In Translation: Maja Lunde’s The History of Bees (Bienes historie)

Knowing my love of reading and joy in discovering new Norwegian works, my parents gifted me Maja Lunde’s The History of Bees in Norwegian over a year ago. I wish I hadn’t waited so long to read it. It is such an interestingly structured and thought-provoking book about humans’ relationship to bees as well as relationships and expectations between family members. I really enjoyed it and highly recommend it, and luckily, now non-Norwegian readers in the US can enjoy it as well since it very recently came out in translation here.

I’m always curious about how works in original language compare to their translated versions. Usually, I just read my Norwegian books in Norwegian, but this time I actually had the opportunity to read it in English as well. (The US publisher Touchstone kindly provided me with a digital advanced readers copy.) I was impressed by Diane Oatley’s translation. It was a very smooth reading experience in English. Nothing jumped out at me as being different from the Norwegian edition. In particular, I was impressed with how well she treated the different language usage by each of the main characters.

Though I haven’t seen the American edition’s physical cover in person yet, I hear it’s gorgeous! It shimmers and is textured. I may just have to buy myself a physical copy of the American hardcover just for the cover.

The novel is made up of three distinct storylines revolving around bees. It’s basically a look at the role of bees in the past, present, and future from the perspective of a family in each of those time periods, and the chapters alternate between these three narratives. The first storyline begins in England in 1852 when beehives are being perfected, the second one in the United States in 2007 when there is an increase in the number of colony collapse disorders being reported, and the last one in China in 2098 when humans have had to resort to hand-pollination due to the total collapse of bees. As the book progresses, the reader begins to see how the three families’ stories intersect. Once the book is finished, it’s interesting to look back and notice the common threads that weren’t obvious before.

On top of it being a book about human’s relationship and reliance on bees, it is also about family relations and expectations. It looks at husband-and-wife relationships as well as relationships and expectations between parents and their children. It is not a smooth journey for any of them. The most heart-breaking family dynamic is that of William’s family in England. William puts all his time and energy into trying to prove his worth to his son. However, it is his daughter Charlotte who is interested and eager to learn from her father and help him with his work.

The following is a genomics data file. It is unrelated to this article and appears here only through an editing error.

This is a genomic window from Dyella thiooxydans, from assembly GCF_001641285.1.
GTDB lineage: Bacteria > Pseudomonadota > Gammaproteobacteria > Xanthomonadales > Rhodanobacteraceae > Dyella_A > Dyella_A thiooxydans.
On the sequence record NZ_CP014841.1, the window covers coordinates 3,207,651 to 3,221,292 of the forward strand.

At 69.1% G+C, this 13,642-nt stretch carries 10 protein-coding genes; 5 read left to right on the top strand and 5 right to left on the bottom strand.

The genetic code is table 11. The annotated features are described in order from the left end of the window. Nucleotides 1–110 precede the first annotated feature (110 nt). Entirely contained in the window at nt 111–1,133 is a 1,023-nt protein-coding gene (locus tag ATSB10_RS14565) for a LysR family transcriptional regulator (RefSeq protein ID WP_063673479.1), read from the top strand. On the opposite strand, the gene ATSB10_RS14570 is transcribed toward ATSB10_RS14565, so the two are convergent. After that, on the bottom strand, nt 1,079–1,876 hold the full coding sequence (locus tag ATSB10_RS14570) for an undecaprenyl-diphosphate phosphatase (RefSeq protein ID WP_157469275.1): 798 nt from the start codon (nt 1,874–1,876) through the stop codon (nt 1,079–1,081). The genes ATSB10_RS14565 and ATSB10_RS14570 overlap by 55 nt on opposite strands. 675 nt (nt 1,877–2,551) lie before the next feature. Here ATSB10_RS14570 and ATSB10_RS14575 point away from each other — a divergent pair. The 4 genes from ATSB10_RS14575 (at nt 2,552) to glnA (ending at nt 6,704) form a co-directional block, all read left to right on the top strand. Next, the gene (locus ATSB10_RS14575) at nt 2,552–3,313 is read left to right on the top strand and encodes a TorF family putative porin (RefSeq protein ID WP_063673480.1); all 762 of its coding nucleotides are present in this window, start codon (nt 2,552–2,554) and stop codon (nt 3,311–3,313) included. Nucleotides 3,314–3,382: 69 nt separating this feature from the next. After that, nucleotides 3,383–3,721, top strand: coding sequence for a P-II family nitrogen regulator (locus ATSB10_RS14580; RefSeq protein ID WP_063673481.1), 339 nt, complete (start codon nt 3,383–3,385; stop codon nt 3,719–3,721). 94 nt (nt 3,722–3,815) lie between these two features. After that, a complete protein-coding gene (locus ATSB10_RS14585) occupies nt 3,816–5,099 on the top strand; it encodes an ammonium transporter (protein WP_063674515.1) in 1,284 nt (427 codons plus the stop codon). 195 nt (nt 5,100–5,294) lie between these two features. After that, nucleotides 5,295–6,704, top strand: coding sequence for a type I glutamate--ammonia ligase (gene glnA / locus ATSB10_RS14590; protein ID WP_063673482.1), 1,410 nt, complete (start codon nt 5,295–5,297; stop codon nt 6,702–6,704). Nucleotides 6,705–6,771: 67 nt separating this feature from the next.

Each of the narratives was very engaging, and it didn’t take long before I was totally absorbed in the book. My favorite narrative was that of Tao in China. It was a depressing and grim world she lived in, but her quest to find out what happened to her son when he suddenly got sick and was whisked away by authorities without any explanation was a definite page-turner. Through the different storylines, I not only learned about the history and practices of beekeeping, which I thoroughly enjoyed, but I also got a glimpse of a world suffering from a total bee collapse, which was unnerving. Luckily, there was a glimmer of hope at the end.

My only complaint of the book was that in each of the three families, the hopes for the future were placed on a son. I understand that might have had to be the case for England in the 1850s, but it didn’t need to be that way in both the 2007 and 2098 narratives. Having the emphasis be on a daughter in one of those two later time periods would have been okay, I believe.

Overall, this was a unique novel combining dystopian, contemporary, and historical fiction into a very engaging and thought-provoking piece, which will stay with me for a long time.

The History of Bees is the first book in a planned series called The Climate Quartet. Maja Lunde explains The Climate Quartet on her website as follows:

“I realized I was nowhere near done writing about man and nature, neither had I stopped imagining a future where the consequences of the way we treat our wonderful earth has become ever more grave than what we see today. And from these thoughts, the idea of writing four, loosely connected books evolved, each one a stand-alone novel emphasizing specific, clima related themes: Insects, water, animals, and finally seeds and all things that grow.”